The newly opened roof garden at the Valletta Design Cluster, is a unique feature of the €10.5 million project giving a much needed dose of green urbanisation to a Valletta building which was neglected for over 40 years.
The creation of roof gardens is a relatively new concept in Malta. Factors such as climate, local biodiversity, proximity to the sea, and exposure to strong winds all go into shaping such a project. The historical context of the streets and neighbourhoods in Valletta are also an important influence, and the project needed to be sensitive to the cultural, natural and social contexts in which it is embedded. The Valletta Cultural Agency has benefited from the input of various partners in achieving this.
Discussing the process that led to the garden, Architect Frank Muscat on behalf of Doric Studios, which brought plans of the garden to fruition, explained that following an assessment of the roof, anti-root membrane and the necessary protection was installed together with a drainage layer. The irrigation of the whole garden is now connected to two large cisterns that lie underneath most of the building, and which are themselves fed by a rainwater catchment system installed in the building.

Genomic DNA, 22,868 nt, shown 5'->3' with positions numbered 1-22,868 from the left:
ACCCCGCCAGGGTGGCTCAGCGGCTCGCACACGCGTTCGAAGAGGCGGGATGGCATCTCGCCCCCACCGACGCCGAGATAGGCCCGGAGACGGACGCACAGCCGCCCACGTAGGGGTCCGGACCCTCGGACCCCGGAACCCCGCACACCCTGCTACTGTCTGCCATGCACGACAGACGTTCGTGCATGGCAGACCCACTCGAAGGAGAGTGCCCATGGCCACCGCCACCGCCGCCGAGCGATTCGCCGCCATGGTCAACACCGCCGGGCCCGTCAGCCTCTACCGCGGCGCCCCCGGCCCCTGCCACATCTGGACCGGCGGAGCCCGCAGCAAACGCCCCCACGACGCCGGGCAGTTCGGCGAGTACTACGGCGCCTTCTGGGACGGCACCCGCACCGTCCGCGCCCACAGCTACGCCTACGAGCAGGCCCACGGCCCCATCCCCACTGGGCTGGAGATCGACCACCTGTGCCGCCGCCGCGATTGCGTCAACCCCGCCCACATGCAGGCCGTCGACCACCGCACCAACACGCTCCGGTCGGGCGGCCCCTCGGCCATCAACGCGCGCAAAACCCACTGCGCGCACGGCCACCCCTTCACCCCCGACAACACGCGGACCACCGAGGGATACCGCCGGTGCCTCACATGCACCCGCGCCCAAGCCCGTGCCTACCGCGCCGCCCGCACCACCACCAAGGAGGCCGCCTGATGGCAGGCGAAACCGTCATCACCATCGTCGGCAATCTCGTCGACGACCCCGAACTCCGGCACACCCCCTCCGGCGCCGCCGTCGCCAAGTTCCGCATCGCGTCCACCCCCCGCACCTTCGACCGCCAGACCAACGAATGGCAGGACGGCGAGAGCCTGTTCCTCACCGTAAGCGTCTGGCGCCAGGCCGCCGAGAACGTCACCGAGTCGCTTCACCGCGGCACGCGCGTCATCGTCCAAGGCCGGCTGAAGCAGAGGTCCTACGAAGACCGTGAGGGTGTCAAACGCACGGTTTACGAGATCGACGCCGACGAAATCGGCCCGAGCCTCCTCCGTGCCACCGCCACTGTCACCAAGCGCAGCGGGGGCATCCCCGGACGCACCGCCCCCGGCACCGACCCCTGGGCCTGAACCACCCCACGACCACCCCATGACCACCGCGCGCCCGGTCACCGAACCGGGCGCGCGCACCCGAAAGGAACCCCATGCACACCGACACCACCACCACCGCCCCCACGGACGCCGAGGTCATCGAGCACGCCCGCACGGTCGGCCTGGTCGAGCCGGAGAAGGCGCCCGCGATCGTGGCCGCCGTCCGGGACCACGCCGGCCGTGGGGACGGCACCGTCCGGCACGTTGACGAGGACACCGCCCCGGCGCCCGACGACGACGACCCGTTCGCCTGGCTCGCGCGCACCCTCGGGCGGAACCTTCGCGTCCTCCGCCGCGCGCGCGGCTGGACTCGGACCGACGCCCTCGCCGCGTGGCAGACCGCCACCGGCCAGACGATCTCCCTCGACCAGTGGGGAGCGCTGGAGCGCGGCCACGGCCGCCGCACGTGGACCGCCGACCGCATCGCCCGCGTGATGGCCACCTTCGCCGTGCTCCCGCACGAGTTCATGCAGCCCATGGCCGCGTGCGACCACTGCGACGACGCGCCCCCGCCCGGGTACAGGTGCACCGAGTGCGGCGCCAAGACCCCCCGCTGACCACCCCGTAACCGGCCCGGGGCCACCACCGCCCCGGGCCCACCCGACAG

The greenery on the roof also helps to keep the temperature stable inside the rooms underneath, making the space less dependent on artificial cooling and heating throughout the year. In addition, the glass canopy overlooking the central courtyard of the Cluster has in-built photovoltaic (PV) cells that generate electrical energy and reduce the Valletta Design Cluster’s dependence on fossil fuel energy.
Several indigenous plants that are hardy enough for a roof which is close to the sea and which can withstand the weather, have been selected, explains Melosaul Balzan, from Derek Garden Centre. Olive, Judas, Pomegranate, Oak, Frangipani and Virbinium trees have been planted along with several herbs, shrubs and flowering plants.
The substrate comes from volcanic sources since Maltese soil is heavy in clay which may cause problems in the plants’ root system.
Malta lacks green spaces therefore this project is so important for our island and serves as an example for roof gardens around the island including private residences. These gardens eliminate heat from the roof and Mr Balzan believes these should be included on any future construction projects.
The roof garden at the Valletta Design Cluster is a large-scale upcycling exercise, including intensive recycling of several structural features found on site. A dilapidated urban area has been converted into a space that can accommodate social and cultural activity without the need to consume precious new land on the peripheries of our towns and villages.
Green walls are another interesting concept and while they do not replace gardens or trees, they serve as features while producing oxygen. Mr Balzan therefore encourages anyone interested not to give up on any gardening projects they would like to undertake as greenery should be a more intrinsic part of our lives.
The roof garden is fully accessible via a lift linking the space to the ground floor and the central courtyard of the Valletta Design Cluster and is open to the public daily from 8am to 6pm.